Mar 3  While searching for water, United States geologists in Saudi Arabia find a lot of oil.

Mar 12  Mussolini is grateful for Hitler's support concerning his invasion of Ethiopia. He has agreed to give Hitler a free hand in Austria. German troops roll into that country.

Mar 13  Germany annexes Austria.

Mar 15  The Soviet Union announces that the ranking old Bolshevik, Nikholai Bukharin, has been executed. Across the Soviet Union, many thousands are being arrested and held incommunicado, charged with being enemies of the people.

Mar 18  Mexico nationalizes all foreign-owned oil properties.

Apr 1  Japan passes the National General Mobilization Law. All aspects of Japanese life are to be arranged for the sake of military efficiency.

Apr 1-30  In the US, the Socialist Party announces that Roosevelt liberalism is "a prelude to war." Socialist Party leader, Norman Thomas, claims that staying out of war is the best way of avoiding fascism in the United States. The executive council of the American Federation of Labor announces its opposition to any step that might lead to war. The Catholic Press Association speaks of its opposition to foreign "entanglements." Bernard Baruch, Jewish financier and friend of President Roosevelt, proposes Africa as a place to send European refugees.

May 14  Chile withdraws from the League of Nations.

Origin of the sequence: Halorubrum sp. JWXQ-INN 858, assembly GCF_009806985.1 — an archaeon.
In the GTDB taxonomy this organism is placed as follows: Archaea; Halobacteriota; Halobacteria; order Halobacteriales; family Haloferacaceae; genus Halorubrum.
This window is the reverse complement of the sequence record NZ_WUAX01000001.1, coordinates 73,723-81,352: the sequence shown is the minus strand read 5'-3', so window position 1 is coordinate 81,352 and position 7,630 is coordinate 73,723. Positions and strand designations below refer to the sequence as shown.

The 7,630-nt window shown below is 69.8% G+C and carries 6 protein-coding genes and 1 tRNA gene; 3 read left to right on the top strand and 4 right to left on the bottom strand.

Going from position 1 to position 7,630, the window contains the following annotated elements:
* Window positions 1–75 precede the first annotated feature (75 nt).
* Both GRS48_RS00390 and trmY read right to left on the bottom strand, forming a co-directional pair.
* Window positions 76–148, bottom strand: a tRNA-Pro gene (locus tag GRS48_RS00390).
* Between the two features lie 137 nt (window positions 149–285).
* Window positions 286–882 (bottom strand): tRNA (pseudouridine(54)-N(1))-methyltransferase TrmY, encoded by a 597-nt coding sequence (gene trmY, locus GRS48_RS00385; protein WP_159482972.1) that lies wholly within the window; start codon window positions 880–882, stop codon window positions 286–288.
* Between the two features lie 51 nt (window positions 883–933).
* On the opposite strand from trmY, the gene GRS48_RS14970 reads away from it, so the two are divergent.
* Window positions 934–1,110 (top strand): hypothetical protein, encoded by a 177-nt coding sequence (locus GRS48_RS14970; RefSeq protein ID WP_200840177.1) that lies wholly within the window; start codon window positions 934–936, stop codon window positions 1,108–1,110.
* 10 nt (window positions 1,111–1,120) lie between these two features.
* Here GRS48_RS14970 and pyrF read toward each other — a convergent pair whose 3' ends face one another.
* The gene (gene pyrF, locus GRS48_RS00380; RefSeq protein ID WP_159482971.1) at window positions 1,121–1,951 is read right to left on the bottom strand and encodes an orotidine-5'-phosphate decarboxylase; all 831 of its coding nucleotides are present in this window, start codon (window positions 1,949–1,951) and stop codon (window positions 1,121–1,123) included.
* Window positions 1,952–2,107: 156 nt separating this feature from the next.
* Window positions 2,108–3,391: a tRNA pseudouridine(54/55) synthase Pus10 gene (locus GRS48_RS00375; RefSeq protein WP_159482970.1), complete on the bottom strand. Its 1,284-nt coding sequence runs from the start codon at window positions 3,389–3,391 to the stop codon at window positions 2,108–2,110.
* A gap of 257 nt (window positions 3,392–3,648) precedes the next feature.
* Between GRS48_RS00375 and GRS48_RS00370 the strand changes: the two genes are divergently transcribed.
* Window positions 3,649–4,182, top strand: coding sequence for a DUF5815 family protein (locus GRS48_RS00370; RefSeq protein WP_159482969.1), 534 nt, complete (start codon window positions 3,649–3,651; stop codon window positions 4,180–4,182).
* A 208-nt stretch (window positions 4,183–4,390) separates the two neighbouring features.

May 20  Germans in Czechoslovakia's Sudentenland are clamoring for German rule, and Hitler is supporting them. Czechoslovakia orders partial mobilization of its armed forces along the German border.

May 20  China sends two B-10 bombers to Nagasaki, Japan. The planes drop leaflets and return.

May 25  In Spain, Italian planes bomb the city of Alicante, killing more than 300 civilians.

May 30  Hitler tells his generals that it is his "unalterable decision to smash Czechoslovakia by military action in the near future."

Jun 5  In Germany, an edict proclaims that Jewish doctors are to treat only Jewish patients.

Jun 12-18  In Germany and Austria, people considered gypsies are rounded up, beaten and imprisoned.

Jun 20   Roosevelt's ambassador to Germany, Hugh R Wilson, says to Sumner Welles: "Twenty years ago we tried to save the world and now look at it. If we tried to save the world again, it would be just as bad at the end of the conflict. The older I get the deeper my conviction that we have nothing to gain by entereing a European conflict, and indeed everything to lose." (Andrew Nagorski, Hitlerland, p. 237)